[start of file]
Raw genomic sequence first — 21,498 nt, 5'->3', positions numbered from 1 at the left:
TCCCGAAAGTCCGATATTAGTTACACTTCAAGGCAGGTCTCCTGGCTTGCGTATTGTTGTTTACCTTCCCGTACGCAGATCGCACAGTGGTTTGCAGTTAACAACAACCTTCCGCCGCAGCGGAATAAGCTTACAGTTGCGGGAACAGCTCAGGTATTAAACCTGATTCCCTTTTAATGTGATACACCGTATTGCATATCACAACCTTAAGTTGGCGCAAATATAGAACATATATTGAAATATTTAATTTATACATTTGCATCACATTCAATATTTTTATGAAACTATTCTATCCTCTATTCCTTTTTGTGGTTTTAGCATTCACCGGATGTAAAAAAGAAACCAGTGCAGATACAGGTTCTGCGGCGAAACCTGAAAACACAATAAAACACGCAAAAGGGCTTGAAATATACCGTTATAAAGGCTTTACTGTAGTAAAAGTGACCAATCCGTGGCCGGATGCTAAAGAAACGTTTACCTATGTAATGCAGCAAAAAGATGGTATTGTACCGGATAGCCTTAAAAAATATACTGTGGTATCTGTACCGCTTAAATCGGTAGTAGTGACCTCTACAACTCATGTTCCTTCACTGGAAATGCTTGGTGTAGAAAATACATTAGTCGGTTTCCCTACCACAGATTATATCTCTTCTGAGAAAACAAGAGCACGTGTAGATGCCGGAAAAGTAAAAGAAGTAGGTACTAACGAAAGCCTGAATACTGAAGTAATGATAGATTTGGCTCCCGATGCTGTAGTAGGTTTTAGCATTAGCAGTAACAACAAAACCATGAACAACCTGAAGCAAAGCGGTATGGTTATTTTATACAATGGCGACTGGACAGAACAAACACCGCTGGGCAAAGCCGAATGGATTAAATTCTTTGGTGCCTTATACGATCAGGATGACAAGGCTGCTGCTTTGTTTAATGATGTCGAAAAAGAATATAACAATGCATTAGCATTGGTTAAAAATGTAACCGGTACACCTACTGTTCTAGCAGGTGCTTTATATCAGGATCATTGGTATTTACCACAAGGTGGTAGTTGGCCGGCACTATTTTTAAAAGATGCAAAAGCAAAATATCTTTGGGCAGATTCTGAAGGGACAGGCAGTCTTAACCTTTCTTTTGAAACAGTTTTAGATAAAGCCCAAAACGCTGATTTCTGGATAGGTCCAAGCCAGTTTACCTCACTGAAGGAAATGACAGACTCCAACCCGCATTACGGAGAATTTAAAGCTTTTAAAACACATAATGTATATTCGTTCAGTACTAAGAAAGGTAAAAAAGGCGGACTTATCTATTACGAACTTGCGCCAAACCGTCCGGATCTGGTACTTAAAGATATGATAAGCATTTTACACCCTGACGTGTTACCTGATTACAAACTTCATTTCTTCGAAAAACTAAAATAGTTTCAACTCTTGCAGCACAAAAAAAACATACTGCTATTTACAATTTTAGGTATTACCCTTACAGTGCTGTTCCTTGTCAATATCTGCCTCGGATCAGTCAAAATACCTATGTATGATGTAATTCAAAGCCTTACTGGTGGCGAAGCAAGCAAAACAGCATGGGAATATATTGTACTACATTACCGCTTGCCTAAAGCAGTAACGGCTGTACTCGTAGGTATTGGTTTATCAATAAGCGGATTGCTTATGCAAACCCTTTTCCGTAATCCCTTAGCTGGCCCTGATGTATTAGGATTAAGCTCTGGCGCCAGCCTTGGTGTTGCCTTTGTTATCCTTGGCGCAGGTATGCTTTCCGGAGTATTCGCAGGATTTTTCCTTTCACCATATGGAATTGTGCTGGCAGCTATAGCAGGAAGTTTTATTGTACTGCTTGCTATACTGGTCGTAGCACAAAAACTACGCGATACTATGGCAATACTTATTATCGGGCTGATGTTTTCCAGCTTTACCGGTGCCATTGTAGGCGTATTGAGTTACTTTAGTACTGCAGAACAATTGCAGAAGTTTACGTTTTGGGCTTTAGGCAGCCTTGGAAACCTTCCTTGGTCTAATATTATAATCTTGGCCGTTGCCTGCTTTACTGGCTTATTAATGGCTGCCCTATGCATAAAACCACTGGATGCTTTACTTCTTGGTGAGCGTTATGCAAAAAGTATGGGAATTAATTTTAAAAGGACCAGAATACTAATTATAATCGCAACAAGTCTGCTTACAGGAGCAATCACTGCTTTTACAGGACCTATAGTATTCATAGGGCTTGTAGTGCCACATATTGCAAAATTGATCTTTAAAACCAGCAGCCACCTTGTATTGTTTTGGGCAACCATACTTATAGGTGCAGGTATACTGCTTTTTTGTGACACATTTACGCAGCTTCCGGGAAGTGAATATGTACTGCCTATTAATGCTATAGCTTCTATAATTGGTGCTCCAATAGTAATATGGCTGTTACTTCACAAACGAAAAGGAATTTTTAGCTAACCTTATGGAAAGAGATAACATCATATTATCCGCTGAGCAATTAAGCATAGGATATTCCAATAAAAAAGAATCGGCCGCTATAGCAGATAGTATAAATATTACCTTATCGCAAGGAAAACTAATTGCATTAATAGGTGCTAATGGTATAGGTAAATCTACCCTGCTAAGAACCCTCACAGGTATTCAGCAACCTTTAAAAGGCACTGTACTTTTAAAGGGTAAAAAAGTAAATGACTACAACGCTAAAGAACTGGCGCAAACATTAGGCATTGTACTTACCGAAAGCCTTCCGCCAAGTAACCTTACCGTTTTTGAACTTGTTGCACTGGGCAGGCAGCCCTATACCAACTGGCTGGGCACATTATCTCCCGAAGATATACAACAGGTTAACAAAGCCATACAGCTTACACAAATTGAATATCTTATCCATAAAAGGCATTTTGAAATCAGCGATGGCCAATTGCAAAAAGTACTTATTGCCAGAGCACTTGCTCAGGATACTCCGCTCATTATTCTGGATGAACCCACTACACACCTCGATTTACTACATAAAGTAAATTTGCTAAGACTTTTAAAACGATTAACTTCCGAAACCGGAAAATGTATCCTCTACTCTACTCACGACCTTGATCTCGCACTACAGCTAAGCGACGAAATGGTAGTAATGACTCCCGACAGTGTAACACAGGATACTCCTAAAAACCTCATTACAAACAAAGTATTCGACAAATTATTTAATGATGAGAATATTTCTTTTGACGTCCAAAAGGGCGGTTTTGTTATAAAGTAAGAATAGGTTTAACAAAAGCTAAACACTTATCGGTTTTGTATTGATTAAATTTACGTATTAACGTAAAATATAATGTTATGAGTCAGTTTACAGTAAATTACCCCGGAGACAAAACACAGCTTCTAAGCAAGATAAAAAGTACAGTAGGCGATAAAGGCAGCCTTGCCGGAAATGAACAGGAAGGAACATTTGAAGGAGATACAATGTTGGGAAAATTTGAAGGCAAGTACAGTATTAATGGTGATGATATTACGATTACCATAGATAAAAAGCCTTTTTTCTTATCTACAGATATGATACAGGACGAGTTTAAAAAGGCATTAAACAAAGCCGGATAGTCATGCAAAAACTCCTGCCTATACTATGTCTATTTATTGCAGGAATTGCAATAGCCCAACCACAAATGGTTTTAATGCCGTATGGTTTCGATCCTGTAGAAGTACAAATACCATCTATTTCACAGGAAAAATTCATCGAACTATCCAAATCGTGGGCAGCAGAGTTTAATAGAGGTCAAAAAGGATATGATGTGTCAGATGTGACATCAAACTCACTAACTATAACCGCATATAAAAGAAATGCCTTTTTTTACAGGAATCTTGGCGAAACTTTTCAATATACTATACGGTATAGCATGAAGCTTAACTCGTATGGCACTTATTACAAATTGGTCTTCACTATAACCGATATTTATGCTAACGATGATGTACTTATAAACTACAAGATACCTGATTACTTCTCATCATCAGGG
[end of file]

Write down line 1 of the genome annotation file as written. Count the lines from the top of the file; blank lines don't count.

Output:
Raw genomic sequence first — 21,498 nt, 5'->3', positions numbered from 1 at the left: